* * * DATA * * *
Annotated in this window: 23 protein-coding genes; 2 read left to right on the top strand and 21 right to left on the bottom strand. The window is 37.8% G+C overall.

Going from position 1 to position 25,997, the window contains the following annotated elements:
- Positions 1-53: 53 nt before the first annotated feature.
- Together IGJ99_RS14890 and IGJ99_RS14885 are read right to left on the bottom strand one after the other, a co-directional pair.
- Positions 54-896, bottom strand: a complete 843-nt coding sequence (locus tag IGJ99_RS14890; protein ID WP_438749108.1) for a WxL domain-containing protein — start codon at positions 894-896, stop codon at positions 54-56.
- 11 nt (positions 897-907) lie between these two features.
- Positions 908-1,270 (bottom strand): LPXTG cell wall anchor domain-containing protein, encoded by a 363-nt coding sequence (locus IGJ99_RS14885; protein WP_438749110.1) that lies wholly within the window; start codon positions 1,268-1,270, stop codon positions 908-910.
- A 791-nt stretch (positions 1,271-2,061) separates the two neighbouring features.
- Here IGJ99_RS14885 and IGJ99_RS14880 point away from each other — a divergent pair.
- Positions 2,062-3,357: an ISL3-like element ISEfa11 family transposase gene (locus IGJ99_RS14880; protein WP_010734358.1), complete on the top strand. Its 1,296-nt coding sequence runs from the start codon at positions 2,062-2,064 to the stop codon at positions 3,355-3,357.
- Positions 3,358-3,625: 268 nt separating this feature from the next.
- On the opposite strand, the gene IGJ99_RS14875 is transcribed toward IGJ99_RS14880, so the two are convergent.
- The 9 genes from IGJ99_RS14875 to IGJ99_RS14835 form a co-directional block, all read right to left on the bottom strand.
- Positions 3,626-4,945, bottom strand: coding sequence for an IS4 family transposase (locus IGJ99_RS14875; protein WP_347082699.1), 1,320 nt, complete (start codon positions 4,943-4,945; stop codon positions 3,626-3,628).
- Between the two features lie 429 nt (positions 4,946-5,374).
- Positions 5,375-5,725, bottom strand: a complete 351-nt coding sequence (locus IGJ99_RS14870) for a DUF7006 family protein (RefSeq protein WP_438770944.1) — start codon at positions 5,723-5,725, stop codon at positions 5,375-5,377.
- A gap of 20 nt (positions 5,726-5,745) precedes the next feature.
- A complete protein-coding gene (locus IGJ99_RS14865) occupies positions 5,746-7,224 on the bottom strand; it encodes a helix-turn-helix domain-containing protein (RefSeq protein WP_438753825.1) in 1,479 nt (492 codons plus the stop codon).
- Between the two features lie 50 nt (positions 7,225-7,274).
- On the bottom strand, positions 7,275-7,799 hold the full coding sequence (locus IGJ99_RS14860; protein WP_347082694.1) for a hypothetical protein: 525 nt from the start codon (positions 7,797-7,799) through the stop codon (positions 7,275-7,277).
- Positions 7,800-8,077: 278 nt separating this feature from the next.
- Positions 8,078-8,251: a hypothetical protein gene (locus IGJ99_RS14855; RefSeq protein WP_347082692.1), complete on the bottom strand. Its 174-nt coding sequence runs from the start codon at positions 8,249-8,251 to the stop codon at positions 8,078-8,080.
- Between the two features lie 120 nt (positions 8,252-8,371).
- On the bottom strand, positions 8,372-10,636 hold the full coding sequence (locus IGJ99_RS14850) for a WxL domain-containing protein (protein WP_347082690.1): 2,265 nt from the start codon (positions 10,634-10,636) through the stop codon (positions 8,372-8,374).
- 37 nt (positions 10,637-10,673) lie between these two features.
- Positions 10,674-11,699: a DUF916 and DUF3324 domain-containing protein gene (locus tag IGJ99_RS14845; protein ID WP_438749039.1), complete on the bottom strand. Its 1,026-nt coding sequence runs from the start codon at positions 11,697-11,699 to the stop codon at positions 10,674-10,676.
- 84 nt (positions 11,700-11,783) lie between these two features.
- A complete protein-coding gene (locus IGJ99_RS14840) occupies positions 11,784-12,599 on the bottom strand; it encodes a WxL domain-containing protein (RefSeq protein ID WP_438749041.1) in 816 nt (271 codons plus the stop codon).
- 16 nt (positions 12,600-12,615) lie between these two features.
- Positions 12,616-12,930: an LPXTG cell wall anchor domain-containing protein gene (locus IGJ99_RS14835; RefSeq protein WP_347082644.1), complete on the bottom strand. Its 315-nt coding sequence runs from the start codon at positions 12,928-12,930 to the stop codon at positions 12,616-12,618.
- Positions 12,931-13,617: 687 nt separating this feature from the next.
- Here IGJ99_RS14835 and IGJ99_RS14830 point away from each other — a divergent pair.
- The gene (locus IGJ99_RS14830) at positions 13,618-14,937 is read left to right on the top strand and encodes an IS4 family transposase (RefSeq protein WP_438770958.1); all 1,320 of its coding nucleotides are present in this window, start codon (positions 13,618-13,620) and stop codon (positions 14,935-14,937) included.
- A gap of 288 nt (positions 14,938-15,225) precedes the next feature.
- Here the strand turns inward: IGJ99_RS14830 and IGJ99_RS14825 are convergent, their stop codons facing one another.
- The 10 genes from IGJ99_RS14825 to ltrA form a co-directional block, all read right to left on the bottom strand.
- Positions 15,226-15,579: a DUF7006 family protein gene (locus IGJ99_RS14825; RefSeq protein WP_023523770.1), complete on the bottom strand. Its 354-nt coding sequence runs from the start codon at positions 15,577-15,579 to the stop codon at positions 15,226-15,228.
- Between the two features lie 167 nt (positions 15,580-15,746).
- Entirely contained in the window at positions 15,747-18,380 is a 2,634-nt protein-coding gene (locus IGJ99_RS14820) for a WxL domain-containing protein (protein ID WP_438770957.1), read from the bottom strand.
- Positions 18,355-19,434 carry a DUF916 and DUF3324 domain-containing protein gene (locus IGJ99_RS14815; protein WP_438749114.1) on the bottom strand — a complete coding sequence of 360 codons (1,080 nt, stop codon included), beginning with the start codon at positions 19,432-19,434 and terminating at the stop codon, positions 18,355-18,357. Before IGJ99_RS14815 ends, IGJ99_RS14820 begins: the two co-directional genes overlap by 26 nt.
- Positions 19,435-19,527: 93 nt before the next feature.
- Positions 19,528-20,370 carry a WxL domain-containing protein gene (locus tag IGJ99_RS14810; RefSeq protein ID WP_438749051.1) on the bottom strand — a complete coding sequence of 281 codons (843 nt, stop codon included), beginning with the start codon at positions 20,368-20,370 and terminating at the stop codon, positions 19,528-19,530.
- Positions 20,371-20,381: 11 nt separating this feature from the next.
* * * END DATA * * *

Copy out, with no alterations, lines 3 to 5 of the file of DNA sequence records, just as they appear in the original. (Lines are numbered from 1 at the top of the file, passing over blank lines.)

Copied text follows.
- Positions 1-53: 53 nt before the first annotated feature.
- Together IGJ99_RS14890 and IGJ99_RS14885 are read right to left on the bottom strand one after the other, a co-directional pair.
- Positions 54-896, bottom strand: a complete 843-nt coding sequence (locus tag IGJ99_RS14890; protein ID WP_438749108.1) for a WxL domain-containing protein — start codon at positions 894-896, stop codon at positions 54-56.